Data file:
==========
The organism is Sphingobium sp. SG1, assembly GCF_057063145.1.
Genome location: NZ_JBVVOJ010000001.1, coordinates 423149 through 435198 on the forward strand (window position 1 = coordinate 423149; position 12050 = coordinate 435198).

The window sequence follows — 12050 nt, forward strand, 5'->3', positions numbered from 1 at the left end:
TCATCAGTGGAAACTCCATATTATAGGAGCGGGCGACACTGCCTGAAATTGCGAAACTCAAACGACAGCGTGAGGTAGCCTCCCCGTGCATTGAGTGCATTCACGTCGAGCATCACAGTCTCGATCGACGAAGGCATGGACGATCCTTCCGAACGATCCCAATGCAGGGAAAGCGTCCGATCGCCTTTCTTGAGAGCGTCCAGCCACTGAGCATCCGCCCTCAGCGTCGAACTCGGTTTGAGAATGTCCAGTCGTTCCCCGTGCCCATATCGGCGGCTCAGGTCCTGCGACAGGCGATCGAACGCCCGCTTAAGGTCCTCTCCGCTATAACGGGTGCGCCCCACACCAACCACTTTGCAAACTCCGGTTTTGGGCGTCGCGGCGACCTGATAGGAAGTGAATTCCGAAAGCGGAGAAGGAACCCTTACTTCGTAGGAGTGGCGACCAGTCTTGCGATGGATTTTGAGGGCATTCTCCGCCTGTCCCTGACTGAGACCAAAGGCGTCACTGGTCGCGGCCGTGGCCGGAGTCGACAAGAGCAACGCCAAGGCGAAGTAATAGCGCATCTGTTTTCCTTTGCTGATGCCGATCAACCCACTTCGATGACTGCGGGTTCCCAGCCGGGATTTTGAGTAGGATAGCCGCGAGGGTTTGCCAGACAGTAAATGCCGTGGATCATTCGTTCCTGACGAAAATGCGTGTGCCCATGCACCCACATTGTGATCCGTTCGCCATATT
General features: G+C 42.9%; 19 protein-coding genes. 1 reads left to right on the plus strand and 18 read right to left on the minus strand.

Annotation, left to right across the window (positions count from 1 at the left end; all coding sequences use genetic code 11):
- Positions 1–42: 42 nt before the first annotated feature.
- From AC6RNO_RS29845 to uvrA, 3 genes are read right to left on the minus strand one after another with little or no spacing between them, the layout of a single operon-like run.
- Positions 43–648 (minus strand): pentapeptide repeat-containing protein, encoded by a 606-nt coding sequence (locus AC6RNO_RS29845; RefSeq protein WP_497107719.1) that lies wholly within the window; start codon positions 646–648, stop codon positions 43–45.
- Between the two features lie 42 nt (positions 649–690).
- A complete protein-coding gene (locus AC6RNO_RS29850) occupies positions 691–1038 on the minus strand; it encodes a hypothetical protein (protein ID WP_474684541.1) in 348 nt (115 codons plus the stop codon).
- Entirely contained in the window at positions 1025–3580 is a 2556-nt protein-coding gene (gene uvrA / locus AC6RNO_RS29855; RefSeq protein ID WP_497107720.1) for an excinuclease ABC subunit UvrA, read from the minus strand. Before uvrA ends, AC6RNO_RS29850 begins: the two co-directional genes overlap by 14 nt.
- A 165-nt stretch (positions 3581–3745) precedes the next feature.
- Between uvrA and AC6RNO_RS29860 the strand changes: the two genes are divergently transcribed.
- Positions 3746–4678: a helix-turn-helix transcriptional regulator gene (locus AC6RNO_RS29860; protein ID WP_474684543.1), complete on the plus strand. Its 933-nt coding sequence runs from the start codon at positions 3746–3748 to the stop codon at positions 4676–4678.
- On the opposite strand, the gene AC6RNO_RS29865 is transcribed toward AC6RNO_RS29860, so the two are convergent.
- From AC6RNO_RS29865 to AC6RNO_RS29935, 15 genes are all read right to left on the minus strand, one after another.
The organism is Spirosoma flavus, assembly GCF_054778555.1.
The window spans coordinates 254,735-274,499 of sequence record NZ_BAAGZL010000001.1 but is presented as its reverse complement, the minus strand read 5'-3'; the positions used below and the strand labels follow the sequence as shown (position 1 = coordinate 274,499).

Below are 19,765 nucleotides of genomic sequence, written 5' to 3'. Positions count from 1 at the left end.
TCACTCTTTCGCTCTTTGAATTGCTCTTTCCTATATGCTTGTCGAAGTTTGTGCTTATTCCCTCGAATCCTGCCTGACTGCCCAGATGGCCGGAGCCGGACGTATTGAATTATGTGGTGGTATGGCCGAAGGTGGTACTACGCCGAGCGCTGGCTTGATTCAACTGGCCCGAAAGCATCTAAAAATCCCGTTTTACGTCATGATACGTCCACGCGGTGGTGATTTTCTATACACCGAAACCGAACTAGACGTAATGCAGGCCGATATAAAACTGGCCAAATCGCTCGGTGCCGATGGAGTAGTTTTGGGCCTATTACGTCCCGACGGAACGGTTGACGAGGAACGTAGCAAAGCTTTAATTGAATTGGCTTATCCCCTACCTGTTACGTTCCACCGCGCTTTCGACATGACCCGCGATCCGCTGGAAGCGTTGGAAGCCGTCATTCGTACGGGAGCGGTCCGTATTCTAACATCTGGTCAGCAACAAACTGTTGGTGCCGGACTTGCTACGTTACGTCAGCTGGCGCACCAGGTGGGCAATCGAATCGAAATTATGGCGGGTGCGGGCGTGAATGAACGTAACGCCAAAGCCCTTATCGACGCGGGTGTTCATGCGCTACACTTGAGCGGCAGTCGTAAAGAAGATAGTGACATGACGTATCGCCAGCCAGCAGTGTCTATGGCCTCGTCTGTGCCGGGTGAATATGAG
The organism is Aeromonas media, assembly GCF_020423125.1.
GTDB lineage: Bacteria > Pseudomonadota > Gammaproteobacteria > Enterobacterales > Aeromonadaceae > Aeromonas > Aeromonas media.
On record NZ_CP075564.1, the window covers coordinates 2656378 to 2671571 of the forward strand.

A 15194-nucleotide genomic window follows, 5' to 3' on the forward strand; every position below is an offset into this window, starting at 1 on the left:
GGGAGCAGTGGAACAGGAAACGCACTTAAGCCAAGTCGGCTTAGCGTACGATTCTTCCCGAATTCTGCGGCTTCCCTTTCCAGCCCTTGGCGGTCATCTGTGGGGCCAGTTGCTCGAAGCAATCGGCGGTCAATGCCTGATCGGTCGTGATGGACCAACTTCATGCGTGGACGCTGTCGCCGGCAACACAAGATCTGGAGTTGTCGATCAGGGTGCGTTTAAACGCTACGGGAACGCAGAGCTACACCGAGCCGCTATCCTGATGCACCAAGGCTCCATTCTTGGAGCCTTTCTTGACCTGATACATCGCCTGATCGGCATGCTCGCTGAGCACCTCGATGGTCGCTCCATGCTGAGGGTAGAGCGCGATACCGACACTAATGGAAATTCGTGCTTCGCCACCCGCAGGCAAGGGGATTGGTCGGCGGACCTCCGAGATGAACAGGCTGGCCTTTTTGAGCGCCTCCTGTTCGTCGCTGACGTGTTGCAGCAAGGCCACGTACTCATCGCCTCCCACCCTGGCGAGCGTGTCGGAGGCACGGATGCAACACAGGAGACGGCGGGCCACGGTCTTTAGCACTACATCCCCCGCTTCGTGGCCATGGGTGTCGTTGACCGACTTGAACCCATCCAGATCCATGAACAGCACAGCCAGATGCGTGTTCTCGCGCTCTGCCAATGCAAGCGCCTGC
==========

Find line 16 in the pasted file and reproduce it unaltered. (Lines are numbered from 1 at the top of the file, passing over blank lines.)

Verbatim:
- On the opposite strand, the gene AC6RNO_RS29865 is transcribed toward AC6RNO_RS29860, so the two are convergent.